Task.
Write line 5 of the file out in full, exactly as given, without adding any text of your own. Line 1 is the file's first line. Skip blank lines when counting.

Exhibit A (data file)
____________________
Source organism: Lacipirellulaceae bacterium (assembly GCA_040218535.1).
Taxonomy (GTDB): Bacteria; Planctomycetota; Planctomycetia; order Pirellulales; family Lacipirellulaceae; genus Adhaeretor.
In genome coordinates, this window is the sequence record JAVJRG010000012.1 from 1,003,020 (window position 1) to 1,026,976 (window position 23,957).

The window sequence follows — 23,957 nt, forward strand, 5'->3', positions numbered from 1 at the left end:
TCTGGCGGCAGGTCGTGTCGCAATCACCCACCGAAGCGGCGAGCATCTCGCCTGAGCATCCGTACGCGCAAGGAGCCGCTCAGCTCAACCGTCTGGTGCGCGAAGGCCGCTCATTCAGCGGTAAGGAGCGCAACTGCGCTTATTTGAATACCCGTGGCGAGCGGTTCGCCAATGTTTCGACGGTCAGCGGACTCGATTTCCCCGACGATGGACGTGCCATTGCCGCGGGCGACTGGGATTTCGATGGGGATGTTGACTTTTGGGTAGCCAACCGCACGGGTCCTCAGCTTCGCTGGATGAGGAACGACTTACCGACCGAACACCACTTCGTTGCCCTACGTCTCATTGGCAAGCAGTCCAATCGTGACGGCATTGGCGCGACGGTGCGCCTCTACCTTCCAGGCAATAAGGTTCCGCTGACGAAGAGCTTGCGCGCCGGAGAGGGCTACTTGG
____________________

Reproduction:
TCTGGCGGCAGGTCGTGTCGCAATCACCCACCGAAGCGGCGAGCATCTCGCCTGAGCATCCGTACGCGCAAGGAGCCGCTCAGCTCAACCGTCTGGTGCGCGAAGGCCGCTCATTCAGCGGTAAGGAGCGCAACTGCGCTTATTTGAATACCCGTGGCGAGCGGTTCGCCAATGTTTCGACGGTCAGCGGACTCGATTTCCCCGACGATGGACGTGCCATTGCCGCGGGCGACTGGGATTTCGATGGGGATGTTGACTTTTGGGTAGCCAACCGCACGGGTCCTCAGCTTCGCTGGATGAGGAACGACTTACCGACCGAACACCACTTCGTTGCCCTACGTCTCATTGGCAAGCAGTCCAATCGTGACGGCATTGGCGCGACGGTGCGCCTCTACCTTCCAGGCAATAAGGTTCCGCTGACGAAGAGCTTGCGCGCCGGAGAGGGCTACTTGG